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15

MAR

Prayer Made Song

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Singing Palos
Una Saeta

From Seville to Jerez de la Frontera, and passing through Algeciras, Periana, Don Benito and Miajadas, there are many cities and towns in which Saetas ring out amongst the aromas of orange blossoms and incense. Several contests and events celebrating this flamenco style born of prayers and requests for grace from the Christs and Virgins of Holy Week were held this week.

The Saeta’s lyrics reflect the moment of the Passion and Death of Jesus Christ and the Virgin’s pain upon witnessing her son’s crucifixion, and what began as a spontaneous prayer ended as a song difficult to execute. The first known records of the saeta are from the last third of the XVIII century. However, it is probable that they existed even earlier, although there’s no evidence of it...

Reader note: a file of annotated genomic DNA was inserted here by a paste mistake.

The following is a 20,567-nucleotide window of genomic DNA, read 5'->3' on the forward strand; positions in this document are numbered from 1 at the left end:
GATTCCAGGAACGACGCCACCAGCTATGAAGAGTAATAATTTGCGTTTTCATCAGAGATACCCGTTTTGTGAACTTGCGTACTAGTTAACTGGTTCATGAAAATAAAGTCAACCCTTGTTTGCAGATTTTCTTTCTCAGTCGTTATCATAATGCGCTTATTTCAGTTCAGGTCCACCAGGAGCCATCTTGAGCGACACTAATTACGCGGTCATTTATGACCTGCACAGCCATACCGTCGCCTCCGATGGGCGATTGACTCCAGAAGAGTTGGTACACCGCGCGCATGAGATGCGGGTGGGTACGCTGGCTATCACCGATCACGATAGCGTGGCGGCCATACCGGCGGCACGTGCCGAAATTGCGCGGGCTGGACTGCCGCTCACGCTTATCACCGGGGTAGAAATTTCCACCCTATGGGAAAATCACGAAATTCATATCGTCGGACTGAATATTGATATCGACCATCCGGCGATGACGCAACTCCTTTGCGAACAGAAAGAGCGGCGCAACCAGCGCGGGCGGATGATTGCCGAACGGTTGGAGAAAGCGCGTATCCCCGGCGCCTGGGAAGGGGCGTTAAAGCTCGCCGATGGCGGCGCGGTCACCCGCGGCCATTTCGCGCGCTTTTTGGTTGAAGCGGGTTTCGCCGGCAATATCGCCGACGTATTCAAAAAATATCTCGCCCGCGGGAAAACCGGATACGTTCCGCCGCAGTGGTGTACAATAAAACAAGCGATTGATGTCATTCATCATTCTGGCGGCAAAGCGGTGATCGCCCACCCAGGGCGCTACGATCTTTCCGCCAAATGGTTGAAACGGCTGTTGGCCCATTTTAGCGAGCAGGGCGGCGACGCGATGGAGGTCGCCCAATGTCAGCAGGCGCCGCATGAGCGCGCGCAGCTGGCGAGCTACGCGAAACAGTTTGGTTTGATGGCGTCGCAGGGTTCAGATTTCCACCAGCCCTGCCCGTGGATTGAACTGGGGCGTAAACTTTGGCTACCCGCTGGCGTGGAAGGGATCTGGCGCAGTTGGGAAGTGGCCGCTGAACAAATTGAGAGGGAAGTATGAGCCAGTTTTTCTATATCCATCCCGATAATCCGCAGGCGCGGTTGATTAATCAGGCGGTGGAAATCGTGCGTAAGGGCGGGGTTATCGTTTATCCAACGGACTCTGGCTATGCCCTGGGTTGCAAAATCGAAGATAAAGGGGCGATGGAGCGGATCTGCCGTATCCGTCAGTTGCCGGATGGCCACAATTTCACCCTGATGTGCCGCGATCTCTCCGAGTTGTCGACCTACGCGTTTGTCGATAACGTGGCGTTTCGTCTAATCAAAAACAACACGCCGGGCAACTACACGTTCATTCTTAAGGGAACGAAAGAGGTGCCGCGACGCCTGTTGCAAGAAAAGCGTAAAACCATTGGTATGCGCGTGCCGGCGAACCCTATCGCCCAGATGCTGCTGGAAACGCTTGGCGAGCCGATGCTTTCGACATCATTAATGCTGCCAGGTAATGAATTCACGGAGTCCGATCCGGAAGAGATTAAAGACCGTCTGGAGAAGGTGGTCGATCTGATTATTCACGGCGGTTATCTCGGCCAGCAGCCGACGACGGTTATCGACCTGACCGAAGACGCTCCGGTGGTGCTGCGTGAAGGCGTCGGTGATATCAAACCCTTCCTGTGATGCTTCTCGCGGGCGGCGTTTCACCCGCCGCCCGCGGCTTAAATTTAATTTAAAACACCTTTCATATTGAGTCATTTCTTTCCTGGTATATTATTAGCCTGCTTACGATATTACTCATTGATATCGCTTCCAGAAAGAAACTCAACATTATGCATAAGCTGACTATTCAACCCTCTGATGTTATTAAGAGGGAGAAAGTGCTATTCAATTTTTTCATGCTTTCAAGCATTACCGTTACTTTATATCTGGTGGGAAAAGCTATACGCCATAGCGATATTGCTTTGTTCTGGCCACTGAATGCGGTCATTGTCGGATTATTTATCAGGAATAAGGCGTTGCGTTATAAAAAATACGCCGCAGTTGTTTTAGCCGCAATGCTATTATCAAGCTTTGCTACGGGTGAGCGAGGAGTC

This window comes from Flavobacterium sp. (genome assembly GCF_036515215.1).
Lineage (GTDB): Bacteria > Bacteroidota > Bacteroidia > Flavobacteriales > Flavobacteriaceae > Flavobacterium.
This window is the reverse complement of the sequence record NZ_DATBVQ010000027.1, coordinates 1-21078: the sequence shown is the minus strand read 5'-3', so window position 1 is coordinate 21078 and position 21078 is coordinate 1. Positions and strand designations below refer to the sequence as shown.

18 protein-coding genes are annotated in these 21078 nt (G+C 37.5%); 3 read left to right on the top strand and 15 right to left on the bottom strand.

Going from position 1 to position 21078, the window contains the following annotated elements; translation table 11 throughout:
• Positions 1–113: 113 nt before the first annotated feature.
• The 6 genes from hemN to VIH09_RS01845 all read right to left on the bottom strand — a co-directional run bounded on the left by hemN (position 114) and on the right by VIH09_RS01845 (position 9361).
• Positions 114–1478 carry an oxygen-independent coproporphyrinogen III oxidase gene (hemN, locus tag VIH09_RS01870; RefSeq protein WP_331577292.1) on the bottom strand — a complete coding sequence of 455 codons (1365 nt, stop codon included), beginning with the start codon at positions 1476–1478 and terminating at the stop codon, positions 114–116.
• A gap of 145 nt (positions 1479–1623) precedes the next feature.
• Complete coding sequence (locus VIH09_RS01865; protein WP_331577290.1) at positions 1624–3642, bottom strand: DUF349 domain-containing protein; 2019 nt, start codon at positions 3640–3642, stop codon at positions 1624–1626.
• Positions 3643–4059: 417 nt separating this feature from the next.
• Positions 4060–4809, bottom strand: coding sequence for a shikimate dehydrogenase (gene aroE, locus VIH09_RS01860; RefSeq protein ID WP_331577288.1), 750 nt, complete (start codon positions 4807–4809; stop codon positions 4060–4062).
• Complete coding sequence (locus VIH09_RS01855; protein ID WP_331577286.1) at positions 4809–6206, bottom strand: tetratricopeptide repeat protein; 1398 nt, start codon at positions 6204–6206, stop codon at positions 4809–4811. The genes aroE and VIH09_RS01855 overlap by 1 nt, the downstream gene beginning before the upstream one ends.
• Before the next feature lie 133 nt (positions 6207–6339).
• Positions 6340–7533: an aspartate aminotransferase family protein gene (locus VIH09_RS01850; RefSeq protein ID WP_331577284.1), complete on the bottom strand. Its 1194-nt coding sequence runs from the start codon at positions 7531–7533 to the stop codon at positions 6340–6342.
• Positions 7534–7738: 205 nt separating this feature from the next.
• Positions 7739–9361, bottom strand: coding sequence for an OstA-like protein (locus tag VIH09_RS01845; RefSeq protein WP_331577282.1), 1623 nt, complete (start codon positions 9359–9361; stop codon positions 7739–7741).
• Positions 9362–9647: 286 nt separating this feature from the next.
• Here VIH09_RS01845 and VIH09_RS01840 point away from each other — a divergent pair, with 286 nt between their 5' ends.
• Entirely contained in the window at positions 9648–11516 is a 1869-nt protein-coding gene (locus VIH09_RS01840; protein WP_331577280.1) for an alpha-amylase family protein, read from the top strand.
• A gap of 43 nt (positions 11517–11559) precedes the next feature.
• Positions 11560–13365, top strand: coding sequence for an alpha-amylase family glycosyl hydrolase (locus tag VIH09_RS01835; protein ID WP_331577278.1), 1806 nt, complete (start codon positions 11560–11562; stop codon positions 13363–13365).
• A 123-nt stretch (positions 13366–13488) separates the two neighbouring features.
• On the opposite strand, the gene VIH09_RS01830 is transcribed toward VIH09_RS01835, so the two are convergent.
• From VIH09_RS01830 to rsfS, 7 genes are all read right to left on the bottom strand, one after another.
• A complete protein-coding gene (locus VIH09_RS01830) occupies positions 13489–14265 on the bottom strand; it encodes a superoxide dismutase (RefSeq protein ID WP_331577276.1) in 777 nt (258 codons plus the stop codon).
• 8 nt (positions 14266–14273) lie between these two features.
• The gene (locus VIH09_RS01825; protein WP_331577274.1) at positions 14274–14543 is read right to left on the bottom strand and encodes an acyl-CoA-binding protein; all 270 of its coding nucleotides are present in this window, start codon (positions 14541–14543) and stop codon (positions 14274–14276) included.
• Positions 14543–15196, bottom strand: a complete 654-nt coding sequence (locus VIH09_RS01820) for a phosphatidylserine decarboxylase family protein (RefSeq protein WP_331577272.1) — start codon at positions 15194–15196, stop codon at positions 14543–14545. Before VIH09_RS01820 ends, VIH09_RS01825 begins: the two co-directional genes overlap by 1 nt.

Although it is a difficult style, there are many aficionados who take part in Holy Week activities and sing their prayers, as devotion is the most important element. This spontaneity is what makes new lyrics appear each year, although there are famous lyricists and performers, such as Pinto, Enrique El Morcilla, Jarrito, Gallego, La Niña de los Peines, Rafael Romero, Manolo Caracol, La niña de la Alfalfa, La Paquera de Jerez and Tomás Pavón.

The usual verse of the Saeta is a fourth or a fifth, and as with other flamenco styles, its performance has different topographical variations, so Saetas vary depending on its location of origin. There’s the old Cordoban saeta, the cuartelera de Puente Genil, the samaritana de Castro del Río and the saetas marcheneras, and Marchena is one of the areas considered the epicenter of the Saeta.

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